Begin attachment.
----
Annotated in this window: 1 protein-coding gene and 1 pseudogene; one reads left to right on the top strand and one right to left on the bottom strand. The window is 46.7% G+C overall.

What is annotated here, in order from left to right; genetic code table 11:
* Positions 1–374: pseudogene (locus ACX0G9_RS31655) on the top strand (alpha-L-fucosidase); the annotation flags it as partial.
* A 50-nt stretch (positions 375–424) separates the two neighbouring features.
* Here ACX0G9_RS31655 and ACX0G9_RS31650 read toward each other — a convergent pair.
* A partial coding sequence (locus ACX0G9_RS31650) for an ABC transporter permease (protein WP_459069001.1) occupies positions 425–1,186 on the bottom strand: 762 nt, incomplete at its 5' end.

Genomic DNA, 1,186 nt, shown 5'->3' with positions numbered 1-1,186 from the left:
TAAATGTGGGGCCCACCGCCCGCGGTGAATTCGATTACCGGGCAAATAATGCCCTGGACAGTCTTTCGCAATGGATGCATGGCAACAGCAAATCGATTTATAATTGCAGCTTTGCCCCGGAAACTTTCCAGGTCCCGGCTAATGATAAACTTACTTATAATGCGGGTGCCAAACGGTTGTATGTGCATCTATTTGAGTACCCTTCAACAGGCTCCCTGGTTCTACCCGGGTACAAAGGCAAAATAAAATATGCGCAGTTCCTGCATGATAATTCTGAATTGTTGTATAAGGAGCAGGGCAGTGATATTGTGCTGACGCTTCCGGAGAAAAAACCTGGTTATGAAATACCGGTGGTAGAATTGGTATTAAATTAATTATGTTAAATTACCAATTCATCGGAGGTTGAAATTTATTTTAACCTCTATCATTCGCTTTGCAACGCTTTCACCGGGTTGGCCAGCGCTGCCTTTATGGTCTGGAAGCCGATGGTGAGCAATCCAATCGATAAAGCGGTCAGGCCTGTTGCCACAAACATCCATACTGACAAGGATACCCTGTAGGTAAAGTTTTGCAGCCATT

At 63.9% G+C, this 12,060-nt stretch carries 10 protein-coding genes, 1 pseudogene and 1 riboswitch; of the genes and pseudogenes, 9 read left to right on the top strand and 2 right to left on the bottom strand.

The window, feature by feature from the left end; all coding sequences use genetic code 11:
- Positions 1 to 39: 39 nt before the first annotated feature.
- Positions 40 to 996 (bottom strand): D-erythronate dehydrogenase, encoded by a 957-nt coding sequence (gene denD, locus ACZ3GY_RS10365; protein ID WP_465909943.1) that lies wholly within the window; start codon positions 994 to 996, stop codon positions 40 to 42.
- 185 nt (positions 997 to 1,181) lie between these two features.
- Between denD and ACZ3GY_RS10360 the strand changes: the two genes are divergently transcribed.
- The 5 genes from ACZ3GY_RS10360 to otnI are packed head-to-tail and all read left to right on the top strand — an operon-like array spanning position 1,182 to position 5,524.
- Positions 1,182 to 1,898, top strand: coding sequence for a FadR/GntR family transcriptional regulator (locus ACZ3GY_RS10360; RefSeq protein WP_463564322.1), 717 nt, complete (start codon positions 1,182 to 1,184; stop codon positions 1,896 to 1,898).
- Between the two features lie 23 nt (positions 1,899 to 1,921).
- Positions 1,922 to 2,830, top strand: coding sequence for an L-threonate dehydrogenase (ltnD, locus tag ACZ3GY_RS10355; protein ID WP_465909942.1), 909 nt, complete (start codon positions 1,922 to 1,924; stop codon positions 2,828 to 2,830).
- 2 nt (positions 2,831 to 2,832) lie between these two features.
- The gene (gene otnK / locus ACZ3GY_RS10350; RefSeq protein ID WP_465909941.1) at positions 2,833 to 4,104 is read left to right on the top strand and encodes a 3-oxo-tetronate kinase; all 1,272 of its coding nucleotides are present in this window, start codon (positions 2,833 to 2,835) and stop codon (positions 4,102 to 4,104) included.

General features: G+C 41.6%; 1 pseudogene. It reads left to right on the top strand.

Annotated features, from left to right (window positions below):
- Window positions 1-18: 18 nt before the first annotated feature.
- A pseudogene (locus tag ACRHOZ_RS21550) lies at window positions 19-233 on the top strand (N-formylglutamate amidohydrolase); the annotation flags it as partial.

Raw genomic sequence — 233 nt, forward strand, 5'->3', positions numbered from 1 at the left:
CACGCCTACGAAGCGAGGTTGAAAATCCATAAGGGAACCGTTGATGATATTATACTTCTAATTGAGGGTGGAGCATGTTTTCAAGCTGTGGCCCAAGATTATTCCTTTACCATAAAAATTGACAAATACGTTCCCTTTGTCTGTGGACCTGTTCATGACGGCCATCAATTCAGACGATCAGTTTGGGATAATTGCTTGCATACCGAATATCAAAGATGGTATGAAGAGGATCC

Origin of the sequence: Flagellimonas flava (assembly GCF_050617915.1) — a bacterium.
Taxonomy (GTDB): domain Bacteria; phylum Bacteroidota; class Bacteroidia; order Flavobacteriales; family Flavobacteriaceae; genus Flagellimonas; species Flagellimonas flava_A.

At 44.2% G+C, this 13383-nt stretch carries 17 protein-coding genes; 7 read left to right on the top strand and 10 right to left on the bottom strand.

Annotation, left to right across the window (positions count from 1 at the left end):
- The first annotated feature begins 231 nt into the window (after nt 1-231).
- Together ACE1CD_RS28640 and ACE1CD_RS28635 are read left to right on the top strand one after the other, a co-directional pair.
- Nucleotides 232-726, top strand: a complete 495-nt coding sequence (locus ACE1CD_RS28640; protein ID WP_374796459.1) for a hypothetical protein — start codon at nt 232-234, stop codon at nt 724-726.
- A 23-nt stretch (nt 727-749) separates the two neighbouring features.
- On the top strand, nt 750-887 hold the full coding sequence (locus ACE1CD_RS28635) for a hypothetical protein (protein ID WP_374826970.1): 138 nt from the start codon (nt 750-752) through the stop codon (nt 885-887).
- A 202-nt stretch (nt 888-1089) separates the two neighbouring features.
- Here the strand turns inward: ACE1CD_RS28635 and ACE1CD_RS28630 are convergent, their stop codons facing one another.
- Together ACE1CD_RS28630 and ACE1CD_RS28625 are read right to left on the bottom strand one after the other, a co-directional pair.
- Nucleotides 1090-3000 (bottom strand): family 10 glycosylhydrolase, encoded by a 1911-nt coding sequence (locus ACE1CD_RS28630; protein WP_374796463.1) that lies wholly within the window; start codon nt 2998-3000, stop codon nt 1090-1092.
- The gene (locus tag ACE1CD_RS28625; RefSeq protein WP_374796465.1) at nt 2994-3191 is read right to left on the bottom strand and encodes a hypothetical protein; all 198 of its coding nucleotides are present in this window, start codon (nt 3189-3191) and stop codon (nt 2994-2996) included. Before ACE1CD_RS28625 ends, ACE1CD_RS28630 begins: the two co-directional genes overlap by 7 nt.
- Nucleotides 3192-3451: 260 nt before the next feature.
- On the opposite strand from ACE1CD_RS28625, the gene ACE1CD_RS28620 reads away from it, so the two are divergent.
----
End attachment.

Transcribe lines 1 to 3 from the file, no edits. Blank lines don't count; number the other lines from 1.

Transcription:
Annotated in this window: 1 protein-coding gene and 1 pseudogene; one reads left to right on the top strand and one right to left on the bottom strand. The window is 46.7% G+C overall.

What is annotated here, in order from left to right; genetic code table 11:
* Positions 1–374: pseudogene (locus ACX0G9_RS31655) on the top strand (alpha-L-fucosidase); the annotation flags it as partial.